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Q&A: What you need to know if you’re travelling to Italy in summer 2021

Q&A: What you need to know if you’re travelling to Italy in summer 2021
Photo: Alberto Pizzoli/AFP
Here's everything you need to be aware of before you book an Italian holiday for summer 2021.

Travel has restarted to Italy (from some countries at least), which no doubt comes as a relief to many people who’ve been separated from loved ones abroad for more than a year, as well as to those who have simply missed visiting Italy on holiday.

READ ALSO: ‘I’m going crazy’: Why international residents in Europe will travel this summer despite Covid

But Italy has not dropped all of its coronavirus restrictions, and travel is far from straightforward just yet.

Though the health data continues to improve nationwide and the vaccination programme has picked up speed, authorities in Italy remain cautious and, unlike some neighbouring countries, have not yet relaxed certain restrictions.

As most of those rules and restrictions are subject to change, or still to be clarified, we’re getting a large number of queries here at The Local from people currently trying to figure out the details of their summer travel plans.

Here we answer some of the most frequently-asked questions:

How safe is it to travel to Italy now?

Italy has recently been reporting its lowest weekly rates of coronavirus infections since October 2020, and the Rt or reproduction number, which shows the rate of transmission, is at its lowest since this time last year.

Nearly all of Italy’s 20 regions are classified as ‘low risk’ in the latest health data monitoring report from the Italian health ministry on Friday June 11th.

Only Sardinia was deemed to be ‘moderate’ risk – however the island region still remains in the low-restriction ‘white zone’, which means most coronavirus restrictions have been dropped.

MAP: Which parts of Italy are now Covid-19 ‘white zones’?

Italy’s national Rt number, which shows the infection rate, has been under the critical threshold of 1 for several weeks.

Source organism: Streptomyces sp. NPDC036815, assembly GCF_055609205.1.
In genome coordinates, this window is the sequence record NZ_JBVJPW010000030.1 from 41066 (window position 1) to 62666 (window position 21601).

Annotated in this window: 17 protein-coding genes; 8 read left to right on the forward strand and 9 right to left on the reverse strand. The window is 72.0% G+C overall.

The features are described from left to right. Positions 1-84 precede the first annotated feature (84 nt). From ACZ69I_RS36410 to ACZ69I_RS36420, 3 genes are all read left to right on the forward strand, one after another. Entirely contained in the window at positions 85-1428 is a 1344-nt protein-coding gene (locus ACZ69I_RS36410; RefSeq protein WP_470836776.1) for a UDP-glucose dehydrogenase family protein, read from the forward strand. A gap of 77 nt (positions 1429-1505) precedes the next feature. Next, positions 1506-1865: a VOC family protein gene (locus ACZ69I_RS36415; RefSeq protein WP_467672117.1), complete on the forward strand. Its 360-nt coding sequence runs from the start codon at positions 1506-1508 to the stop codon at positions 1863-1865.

The country reported 2,079 new cases and 88 Covid deaths within the past 24 hours on Thursday.

Some 13.5 million people, or a quarter of the Italian population over the age of 12, have been fully vaccinated. Around 26.4 million have received one dose of the vaccine, according to government figures.

Despite concern across Europe about the relatively low vaccination rate as well as the spread of the Delta variant, which originated in India, Italian health authorities have indicated that they are not currently planning to bring in any further restrictions.

Italy has so far recorded 170 cases caused by the Delta variant, which is responsible for a recent rise in infections in the UK. However, Italy collects and analyses far less data on new virus strains than the UK does.

How do I find out what the latest rules are on travel to Italy from my country?

With restrictions subject to change at short notice, it’s important to keep up to date before your trip.

Right now, the fastest and most reliable way to check what the rules are in your case is to use the Italian Foreign Ministry’s interactive questionnaire.

This official website is available in English, and is kept up-to-date with full details of the changing Italian government travel rules for travel from each country.